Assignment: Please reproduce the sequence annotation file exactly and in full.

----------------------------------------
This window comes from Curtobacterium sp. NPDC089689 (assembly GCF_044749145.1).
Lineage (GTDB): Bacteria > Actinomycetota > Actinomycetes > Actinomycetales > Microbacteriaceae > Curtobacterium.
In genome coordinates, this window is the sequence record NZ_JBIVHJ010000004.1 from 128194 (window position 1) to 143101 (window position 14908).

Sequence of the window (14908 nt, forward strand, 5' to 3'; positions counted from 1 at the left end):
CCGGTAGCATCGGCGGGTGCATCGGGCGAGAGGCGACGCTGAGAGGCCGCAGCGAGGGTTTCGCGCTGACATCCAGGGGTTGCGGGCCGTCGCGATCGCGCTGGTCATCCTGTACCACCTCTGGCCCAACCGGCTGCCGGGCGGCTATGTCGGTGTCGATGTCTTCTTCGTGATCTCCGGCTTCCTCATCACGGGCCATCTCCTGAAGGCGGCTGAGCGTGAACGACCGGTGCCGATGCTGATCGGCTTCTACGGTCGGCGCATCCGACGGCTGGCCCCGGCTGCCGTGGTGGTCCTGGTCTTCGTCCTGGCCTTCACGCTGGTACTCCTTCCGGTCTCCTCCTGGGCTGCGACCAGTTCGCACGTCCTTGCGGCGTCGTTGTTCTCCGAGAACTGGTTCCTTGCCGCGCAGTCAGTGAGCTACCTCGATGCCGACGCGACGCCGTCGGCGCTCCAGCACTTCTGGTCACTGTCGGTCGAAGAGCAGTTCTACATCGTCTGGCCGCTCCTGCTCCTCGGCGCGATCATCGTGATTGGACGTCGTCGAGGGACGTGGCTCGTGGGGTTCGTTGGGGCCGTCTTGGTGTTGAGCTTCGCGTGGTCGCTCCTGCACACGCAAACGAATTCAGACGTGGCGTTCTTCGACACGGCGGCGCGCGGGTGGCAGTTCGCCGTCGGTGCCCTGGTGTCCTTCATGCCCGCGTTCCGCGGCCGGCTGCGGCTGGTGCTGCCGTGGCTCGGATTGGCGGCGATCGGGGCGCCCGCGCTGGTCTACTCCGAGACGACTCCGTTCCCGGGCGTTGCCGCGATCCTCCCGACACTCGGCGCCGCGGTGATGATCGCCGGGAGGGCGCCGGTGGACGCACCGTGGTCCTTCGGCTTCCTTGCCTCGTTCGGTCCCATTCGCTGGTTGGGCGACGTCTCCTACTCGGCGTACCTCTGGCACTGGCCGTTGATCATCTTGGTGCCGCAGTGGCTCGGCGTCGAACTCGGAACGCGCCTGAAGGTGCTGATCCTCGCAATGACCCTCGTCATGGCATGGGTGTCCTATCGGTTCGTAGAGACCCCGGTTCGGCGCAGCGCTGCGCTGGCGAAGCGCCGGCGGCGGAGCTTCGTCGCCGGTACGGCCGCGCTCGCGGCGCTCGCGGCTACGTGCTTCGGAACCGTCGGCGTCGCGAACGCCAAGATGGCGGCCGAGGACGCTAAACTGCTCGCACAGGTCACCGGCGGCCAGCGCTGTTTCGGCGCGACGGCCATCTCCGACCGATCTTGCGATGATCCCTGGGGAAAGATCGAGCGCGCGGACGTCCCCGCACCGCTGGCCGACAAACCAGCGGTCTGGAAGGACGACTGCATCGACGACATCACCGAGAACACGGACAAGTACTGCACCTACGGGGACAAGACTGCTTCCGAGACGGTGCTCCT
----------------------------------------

This window comes from Curtobacterium sp. NPDC089689 (assembly GCF_044749145.1).
Lineage (GTDB): Bacteria > Actinomycetota > Actinomycetes > Actinomycetales > Microbacteriaceae > Curtobacterium.
In genome coordinates, this window is the sequence record NZ_JBIVHJ010000004.1 from 128194 (window position 1) to 143101 (window position 14908).

Sequence of the window (14908 nt, forward strand, 5' to 3'; positions counted from 1 at the left end):
CCGGTAGCATCGGCGGGTGCATCGGGCGAGAGGCGACGCTGAGAGGCCGCAGCGAGGGTTTCGCGCTGACATCCAGGGGTTGCGGGCCGTCGCGATCGCGCTGGTCATCCTGTACCACCTCTGGCCCAACCGGCTGCCGGGCGGCTATGTCGGTGTCGATGTCTTCTTCGTGATCTCCGGCTTCCTCATCACGGGCCATCTCCTGAAGGCGGCTGAGCGTGAACGACCGGTGCCGATGCTGATCGGCTTCTACGGTCGGCGCATCCGACGGCTGGCCCCGGCTGCCGTGGTGGTCCTGGTCTTCGTCCTGGCCTTCACGCTGGTACTCCTTCCGGTCTCCTCCTGGGCTGCGACCAGTTCGCACGTCCTTGCGGCGTCGTTGTTCTCCGAGAACTGGTTCCTTGCCGCGCAGTCAGTGAGCTACCTCGATGCCGACGCGACGCCGTCGGCGCTCCAGCACTTCTGGTCACTGTCGGTCGAAGAGCAGTTCTACATCGTCTGGCCGCTCCTGCTCCTCGGCGCGATCATCGTGATTGGACGTCGTCGAGGGACGTGGCTCGTGGGGTTCGTTGGGGCCGTCTTGGTGTTGAGCTTCGCGTGGTCGCTCCTGCACACGCAAACGAATTCAGACGTGGCGTTCTTCGACACGGCGGCGCGCGGGTGGCAGTTCGCCGTCGGTGCCCTGGTGTCCTTCATGCCCGCGTTCCGCGGCCGGCTGCGGCTGGTGCTGCCGTGGCTCGGATTGGCGGCGATCGGGGCGCCCGCGCTGGTCTACTCCGAGACGACTCCGTTCCCGGGCGTTGCCGCGATCCTCCCGACACTCGGCGCCGCGGTGATGATCGCCGGGAGGGCGCCGGTGGACGCACCGTGGTCCTTCGGCTTCCTTGCCTCGTTCGGTCCCATTCGCTGGTTGGGCGACGTCTCCTACTCGGCGTACCTCTGGCACTGGCCGTTGATCATCTTGGTGCCGCAGTGGCTCGGCGTCGAACTCGGAACGCGCCTGAAGGTGCTGATCCTCGCAATGACCCTCGTCATGGCATGGGTGTCCTATCGGTTCGTAGAGACCCCGGTTCGGCGCAGCGCTGCGCTGGCGAAGCGCCGGCGGCGGAGCTTCGTCGCCGGTACGGCCGCGCTCGCGGCGCTCGCGGCTACGTGCTTCGGAACCGTCGGCGTCGCGAACGCCAAGATGGCGGCCGAGGACGCTAAACTGCTCGCACAGGTCACCGGCGGCCAGCGCTGTTTCGGCGCGACGGCCATCTCCGACCGATCTTGCGATGATCCCTGGGGAAAGATCGAGCGCGCGGACGTCCCCGCACCGCTGGCCGACAAACCAGCGGTCTGGAAGGACGACTGCATCGACGACATCACCGAGAACACGGACAAGTACTGCACCTACGGGGACAAGACTGCTTCCGAGACGGTGCTCCT